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Daycare FAQ


Will My Baby be Safe?

She'll be crawling before you know it. Look for gates, covered outlets, and latches on cabinets; easy-to-find emergency numbers (fire, poison control); age-appropriate toys; surfaces that are disinfected regularly. Watch for red flags that show the daycare isn't current on safety standards, such as drop-side cribs or baby walkers with wheels. Once you're secure with the environment, think bigger picture: You'll want to make sure that the doors are locked and all entries are monitored. Speaking of which, all center employees should wear some type of ID, and there should be a list of approved pickups.

What Will It Cost?

Fees vary greatly, but infant and toddler care is generally more expensive because of lower child-to-caregiver ratios. Center-based care — with higher overhead including salaries, benefits, curriculum, equipment, materials and facilities — costs 21 percent to 46 percent more than home care.

What Vibe Do You Get from the Staff?

Stephanie Burchett, a Chippewa, Pennsylvania, mom and former daycare worker, says you can learn a lot by observing staffers: Are they gentle and nurturing? Do they respond quickly to crying? “When you visit, don't just follow the director on the tour,” she says. “Stop and talk to the staff. Approach each one as a potential new friend to see if they'll actually communicate with you, as opposed to just giving canned answers.” Hang out in the lobby and watch interactions between the staff and children.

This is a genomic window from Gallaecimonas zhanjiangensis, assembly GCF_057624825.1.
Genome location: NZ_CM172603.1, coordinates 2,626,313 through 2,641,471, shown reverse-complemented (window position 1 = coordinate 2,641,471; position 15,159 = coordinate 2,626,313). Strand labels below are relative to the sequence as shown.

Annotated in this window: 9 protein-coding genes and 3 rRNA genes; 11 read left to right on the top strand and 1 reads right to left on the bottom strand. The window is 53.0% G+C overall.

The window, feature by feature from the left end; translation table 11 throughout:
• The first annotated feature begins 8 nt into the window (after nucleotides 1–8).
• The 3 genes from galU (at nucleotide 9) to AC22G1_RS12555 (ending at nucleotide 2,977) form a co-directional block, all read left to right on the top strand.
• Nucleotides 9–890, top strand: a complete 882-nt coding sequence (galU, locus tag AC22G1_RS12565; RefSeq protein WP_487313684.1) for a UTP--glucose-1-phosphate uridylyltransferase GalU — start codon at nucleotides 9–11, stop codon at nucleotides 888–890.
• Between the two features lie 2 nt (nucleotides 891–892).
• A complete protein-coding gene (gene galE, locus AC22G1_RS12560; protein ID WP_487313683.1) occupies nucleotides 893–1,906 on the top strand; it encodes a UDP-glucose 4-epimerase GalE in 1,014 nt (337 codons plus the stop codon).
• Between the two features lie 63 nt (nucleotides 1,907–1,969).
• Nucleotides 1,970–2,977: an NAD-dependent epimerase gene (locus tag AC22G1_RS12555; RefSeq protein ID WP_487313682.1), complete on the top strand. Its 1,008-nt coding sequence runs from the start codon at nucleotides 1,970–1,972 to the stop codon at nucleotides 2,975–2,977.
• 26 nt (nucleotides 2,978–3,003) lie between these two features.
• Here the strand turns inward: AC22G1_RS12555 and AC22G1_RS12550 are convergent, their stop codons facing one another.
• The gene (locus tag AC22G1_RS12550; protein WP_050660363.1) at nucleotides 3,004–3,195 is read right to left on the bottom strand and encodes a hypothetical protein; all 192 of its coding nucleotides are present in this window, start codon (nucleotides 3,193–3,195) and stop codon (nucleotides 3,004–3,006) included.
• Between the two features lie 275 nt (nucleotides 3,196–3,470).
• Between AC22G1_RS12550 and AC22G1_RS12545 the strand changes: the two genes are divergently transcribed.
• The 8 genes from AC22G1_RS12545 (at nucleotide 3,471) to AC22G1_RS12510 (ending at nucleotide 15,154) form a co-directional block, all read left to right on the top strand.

What's the Baby-to-Caregiver Ratio?

To thrive, babies need lots of one-on-one attention — being held, talked to and rocked. That means a maximum of three or four babies per caregiver, says Anderson; for toddlers, no more than five or six. Though numbers are mandated by each state, better facilities often stick to a lower ratio for optimum care, Anderson adds.

What are the Care-Givers' Credentials?

The more early childhood education and experience, the better — but staying up-to-date is also important, says Murphree. Ask about professional development opportunities for the staff. “Are they encouraged or required to take classes to st ay current?” she adds. About 75 percent of teachers at schools accredited by the NAYEC, for instance, have a minimum of a CDA (Child Development Associate) credential; some have bachelor's degrees and years of experience in the field.

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